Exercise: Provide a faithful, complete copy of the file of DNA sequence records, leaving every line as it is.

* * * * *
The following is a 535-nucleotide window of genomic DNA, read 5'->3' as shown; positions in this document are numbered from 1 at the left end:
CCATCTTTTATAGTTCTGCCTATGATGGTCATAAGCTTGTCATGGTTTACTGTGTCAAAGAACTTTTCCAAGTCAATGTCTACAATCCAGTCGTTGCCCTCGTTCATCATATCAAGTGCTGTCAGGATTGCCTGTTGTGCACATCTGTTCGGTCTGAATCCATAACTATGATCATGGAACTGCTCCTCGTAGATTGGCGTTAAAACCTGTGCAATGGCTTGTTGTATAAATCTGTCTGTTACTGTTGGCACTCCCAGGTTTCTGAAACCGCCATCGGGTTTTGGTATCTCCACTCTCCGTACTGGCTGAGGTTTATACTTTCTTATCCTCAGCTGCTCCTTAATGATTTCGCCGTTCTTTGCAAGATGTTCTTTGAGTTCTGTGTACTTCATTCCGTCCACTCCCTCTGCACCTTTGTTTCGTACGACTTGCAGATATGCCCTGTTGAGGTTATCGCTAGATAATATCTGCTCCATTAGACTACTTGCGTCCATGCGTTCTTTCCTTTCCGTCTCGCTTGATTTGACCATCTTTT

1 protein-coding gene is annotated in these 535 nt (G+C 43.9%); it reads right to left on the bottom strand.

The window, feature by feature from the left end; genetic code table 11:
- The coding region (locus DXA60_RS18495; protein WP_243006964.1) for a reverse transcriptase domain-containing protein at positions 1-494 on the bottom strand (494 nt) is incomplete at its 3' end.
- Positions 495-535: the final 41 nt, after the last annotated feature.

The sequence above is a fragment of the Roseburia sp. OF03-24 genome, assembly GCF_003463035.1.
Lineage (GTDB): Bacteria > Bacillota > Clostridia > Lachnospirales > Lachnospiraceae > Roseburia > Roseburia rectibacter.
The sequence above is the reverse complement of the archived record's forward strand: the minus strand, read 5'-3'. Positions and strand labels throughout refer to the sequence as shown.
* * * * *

The following is a 535-nucleotide window of genomic DNA, read 5'->3' as shown; positions in this document are numbered from 1 at the left end:
CCATCTTTTATAGTTCTGCCTATGATGGTCATAAGCTTGTCATGGTTTACTGTGTCAAAGAACTTTTCCAAGTCAATGTCTACAATCCAGTCGTTGCCCTCGTTCATCATATCAAGTGCTGTCAGGATTGCCTGTTGTGCACATCTGTTCGGTCTGAATCCATAACTATGATCATGGAACTGCTCCTCGTAGATTGGCGTTAAAACCTGTGCAATGGCTTGTTGTATAAATCTGTCTGTTACTGTTGGCACTCCCAGGTTTCTGAAACCGCCATCGGGTTTTGGTATCTCCACTCTCCGTACTGGCTGAGGTTTATACTTTCTTATCCTCAGCTGCTCCTTAATGATTTCGCCGTTCTTTGCAAGATGTTCTTTGAGTTCTGTGTACTTCATTCCGTCCACTCCCTCTGCACCTTTGTTTCGTACGACTTGCAGATATGCCCTGTTGAGGTTATCGCTAGATAATATCTGCTCCATTAGACTACTTGCGTCCATGCGTTCTTTCCTTTCCGTCTCGCTTGATTTGACCATCTTTT

1 protein-coding gene is annotated in these 535 nt (G+C 43.9%); it reads right to left on the bottom strand.

The window, feature by feature from the left end; genetic code table 11:
- The coding region (locus DXA60_RS18495; protein WP_243006964.1) for a reverse transcriptase domain-containing protein at positions 1-494 on the bottom strand (494 nt) is incomplete at its 3' end.
- Positions 495-535: the final 41 nt, after the last annotated feature.

The sequence above is a fragment of the Roseburia sp. OF03-24 genome, assembly GCF_003463035.1.
Lineage (GTDB): Bacteria > Bacillota > Clostridia > Lachnospirales > Lachnospiraceae > Roseburia > Roseburia rectibacter.
The sequence above is the reverse complement of the archived record's forward strand: the minus strand, read 5'-3'. Positions and strand labels throughout refer to the sequence as shown.